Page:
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2011/07/26

X-SendFile or how to send a big static file to the client


X-SendFile is a header that can be sended from a scripting language like PHP, Python, Perl, Ruby through CGI (or equivalent) or in a FastCGI applications that is preprocessed by the http server (and it won't be sended to the client) and specify to the server that have to serve a static file instead of sending the CGI output.

In the case we want to send a big file from a CGI using authentication. The traditional way was yo establish the header Content-Type and send all the binary data. Some sophisticated programs even parsed HTTP headers in order to send only chunks of the file. However, each one of those request use memory, handles and processes during all the transfer, communicating with the http server that is performing as a bridge, sending all the data to the client.

Using X-SendFile you only need to send that header specifying the path to the file we want to send, and to finalize the CGI/FastCGI request. The script is in memory only the time that you need to verify the authentication and to send only a single header to the server. This is much more efficient. Even we can store in a session that the user have permissions to downlaod the file and we will be able to access that session in a fast way. The http server will be in charge of handling the headers to send the data the user request.

In PHP:
header('X-SendFile: /path/to/my/file');

The X-SendFile header is implemented on the most populars http servers, in the main core: lighttpd and nginx, or with a mod mod_xsendfile for apache.

Each server handles the header in a way, allowing to specify configuration parameters and security restrictions per configuration. You will have to read the documentation of your server for more information.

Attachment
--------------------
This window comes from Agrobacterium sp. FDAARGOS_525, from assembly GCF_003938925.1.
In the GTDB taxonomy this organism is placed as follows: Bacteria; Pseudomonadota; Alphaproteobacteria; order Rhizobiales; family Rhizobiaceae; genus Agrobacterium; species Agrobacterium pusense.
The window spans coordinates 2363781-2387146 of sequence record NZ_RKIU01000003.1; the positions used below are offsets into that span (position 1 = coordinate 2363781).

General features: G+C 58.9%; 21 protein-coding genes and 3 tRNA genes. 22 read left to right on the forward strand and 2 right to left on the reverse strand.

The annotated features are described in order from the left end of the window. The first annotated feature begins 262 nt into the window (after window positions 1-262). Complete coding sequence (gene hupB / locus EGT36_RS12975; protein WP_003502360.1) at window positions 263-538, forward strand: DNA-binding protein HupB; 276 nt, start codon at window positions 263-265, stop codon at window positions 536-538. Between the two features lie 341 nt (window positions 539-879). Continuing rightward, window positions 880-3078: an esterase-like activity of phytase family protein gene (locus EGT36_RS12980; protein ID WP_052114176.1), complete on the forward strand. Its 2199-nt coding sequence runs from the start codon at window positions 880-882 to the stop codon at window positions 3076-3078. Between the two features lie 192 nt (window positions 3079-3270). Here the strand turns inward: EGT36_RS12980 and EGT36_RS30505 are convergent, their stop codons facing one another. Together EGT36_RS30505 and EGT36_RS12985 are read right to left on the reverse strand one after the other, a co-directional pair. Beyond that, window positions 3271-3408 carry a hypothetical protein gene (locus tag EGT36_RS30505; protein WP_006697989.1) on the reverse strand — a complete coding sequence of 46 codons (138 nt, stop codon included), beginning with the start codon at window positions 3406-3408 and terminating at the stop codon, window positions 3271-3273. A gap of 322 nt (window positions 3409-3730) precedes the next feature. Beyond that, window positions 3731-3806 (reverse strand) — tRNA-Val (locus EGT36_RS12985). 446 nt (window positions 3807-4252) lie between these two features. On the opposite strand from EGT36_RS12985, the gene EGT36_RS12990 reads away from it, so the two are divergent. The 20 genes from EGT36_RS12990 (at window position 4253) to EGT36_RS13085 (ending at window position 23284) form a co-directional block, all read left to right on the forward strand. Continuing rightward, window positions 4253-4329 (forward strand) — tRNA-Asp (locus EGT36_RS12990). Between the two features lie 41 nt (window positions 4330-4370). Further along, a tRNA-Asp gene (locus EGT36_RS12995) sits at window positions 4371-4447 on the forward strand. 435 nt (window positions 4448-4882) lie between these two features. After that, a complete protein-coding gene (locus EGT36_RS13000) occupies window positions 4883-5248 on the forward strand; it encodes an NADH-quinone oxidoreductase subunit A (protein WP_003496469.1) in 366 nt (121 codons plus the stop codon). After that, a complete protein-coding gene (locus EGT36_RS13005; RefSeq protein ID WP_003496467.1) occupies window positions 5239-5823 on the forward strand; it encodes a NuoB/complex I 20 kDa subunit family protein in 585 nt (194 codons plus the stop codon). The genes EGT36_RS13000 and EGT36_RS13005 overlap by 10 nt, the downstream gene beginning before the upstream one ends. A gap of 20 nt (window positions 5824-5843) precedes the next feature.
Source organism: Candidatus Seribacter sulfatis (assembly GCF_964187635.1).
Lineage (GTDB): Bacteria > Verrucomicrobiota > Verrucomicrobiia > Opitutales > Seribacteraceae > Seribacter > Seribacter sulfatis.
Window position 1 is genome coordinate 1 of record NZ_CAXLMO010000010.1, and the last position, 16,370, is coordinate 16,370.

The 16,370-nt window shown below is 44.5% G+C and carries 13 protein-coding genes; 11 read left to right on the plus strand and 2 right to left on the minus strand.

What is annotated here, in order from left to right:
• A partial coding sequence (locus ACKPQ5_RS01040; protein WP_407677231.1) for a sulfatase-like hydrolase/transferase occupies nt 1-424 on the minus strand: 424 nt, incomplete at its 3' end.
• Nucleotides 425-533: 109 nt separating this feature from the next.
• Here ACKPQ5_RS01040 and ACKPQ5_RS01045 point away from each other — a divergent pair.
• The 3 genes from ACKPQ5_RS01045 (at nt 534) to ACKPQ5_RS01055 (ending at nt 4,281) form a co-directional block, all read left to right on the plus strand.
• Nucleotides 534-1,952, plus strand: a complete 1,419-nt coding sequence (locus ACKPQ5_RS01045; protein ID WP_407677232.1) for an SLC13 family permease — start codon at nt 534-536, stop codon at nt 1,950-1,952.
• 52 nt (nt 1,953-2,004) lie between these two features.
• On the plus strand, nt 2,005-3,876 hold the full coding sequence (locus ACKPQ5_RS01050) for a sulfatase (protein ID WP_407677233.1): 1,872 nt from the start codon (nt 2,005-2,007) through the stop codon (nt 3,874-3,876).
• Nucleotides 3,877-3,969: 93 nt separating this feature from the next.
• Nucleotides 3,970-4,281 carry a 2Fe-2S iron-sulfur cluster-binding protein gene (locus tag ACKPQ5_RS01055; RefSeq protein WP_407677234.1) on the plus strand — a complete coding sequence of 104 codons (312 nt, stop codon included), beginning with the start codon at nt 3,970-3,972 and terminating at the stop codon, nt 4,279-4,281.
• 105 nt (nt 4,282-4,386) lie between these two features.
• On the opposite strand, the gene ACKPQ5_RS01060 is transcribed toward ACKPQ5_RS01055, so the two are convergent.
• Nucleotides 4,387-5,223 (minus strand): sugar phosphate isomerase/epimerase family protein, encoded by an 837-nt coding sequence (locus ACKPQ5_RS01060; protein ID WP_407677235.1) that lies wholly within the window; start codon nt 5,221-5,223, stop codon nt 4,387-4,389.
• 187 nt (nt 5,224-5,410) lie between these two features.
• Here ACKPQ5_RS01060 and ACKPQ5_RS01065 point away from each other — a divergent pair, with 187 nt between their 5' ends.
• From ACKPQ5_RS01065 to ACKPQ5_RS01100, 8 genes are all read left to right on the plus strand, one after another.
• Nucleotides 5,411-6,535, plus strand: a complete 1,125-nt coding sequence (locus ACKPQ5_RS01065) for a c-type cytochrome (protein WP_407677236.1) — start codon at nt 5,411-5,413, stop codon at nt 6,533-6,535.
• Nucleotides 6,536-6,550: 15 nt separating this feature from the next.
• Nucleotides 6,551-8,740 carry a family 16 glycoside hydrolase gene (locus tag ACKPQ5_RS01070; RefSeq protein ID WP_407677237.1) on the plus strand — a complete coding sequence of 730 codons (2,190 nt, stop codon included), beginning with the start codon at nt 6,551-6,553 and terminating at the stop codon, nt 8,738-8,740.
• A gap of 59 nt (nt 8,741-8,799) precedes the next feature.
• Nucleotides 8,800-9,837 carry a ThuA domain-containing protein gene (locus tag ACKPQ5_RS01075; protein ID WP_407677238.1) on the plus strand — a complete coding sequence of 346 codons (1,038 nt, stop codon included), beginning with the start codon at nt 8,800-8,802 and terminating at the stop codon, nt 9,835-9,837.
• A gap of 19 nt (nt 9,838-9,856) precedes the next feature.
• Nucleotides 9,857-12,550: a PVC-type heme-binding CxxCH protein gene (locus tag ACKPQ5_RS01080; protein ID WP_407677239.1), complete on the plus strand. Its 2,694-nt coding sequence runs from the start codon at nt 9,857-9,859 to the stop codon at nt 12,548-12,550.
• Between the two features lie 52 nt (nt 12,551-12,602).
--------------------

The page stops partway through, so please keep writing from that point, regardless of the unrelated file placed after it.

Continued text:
2011/07/24

DPspEmu r301, as3exec, CSharpUtils.Templates and Doctors without Borders


Have passed lots of code lines since the last time I wrote about programming here and I'm going to make a summary of all the news of my OpenSource projects. There are a lot of news, and some of them are thrilling! Probably I will write some specific post of every of these projects.


I have just released the revision r301 of my PSP emulator. The las release I did was after more than a year. I have working on it several months in my spare time. Though I was waiting to release it.
Initially I was waiting for the commercial part of http://kawagames.com/ to get out, though I decided to release it before, since it was taking more time than the initially expected. At any rate, the commercial part of Kawagames should get out very soon. As soon as the developers we are working with, finish updating their games and upload them to our site.


So, let's go. I'm going to start with a summary of a mini-changelog (since the changes are so vast that it is pointless to write it down):


  • Some commercial games are running! Check our compatibility list, and feel free to add missing games.
  • New entirely remade multithreaded cpu core!! It will use a native thread per psp cpu thread. So it will get faster on newer cpus with multiple cores. Lots of games have several psp threads, one for the game, other for decoding audio... before this release cpu was executed on a single thread, now it will use one windows' thread per psp thread and executed parallely on multicore cpus withouth any penaly of switching psp threads because it won't switch anything.
  • Gpu morphing and skinning!
  • Synchronized components throgh mutex and events instead of polling. (Still not perfect). A better and faster design that eliminates some bottlenecks.
  • More homebrew compatibility!
  • Now using eclipse as IDE, using DDT to get autocompletion! Much more productivity.
  • Cleanups
  • More APIs implemented
  • hq2x and output scaling...
  • Cheats (enabled by command line)